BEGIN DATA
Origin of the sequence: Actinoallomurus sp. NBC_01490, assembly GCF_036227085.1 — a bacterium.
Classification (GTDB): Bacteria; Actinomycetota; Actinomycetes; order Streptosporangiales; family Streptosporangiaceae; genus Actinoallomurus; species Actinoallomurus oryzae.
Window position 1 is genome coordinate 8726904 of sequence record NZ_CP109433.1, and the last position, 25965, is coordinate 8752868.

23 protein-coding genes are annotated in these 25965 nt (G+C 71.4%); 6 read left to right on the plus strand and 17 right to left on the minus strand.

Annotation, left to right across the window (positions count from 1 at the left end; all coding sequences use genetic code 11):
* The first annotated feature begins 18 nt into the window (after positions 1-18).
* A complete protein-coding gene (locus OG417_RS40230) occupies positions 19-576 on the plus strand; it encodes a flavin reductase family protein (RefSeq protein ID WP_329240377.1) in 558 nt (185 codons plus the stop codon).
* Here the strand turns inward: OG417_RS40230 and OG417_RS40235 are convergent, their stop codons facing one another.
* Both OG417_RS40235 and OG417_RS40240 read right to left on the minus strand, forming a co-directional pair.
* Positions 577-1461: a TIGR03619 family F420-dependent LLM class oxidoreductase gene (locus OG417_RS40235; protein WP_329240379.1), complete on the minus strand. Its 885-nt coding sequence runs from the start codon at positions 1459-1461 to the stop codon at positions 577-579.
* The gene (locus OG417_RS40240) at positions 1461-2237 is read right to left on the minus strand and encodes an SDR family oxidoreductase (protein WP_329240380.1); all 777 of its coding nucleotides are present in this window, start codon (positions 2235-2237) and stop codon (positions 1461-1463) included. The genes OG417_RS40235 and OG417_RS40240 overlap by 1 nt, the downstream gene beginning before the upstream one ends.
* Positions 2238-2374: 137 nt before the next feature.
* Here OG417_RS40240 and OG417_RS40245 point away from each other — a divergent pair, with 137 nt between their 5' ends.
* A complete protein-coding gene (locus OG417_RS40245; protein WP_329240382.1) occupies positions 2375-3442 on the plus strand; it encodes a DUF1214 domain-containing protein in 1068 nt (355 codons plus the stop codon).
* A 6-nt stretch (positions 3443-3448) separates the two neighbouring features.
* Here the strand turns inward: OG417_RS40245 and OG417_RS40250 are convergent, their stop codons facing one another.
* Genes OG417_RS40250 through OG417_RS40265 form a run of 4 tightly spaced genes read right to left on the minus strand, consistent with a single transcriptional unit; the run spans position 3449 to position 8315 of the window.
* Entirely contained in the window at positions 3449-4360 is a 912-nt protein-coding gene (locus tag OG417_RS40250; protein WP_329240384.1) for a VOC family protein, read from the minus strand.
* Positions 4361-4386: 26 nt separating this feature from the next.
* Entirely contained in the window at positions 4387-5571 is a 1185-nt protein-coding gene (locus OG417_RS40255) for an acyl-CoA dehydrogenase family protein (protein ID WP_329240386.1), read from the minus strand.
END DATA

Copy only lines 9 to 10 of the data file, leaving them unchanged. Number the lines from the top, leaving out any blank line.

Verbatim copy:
* Both OG417_RS40235 and OG417_RS40240 read right to left on the minus strand, forming a co-directional pair.
* Positions 577-1461: a TIGR03619 family F420-dependent LLM class oxidoreductase gene (locus OG417_RS40235; protein WP_329240379.1), complete on the minus strand. Its 885-nt coding sequence runs from the start codon at positions 1459-1461 to the stop codon at positions 577-579.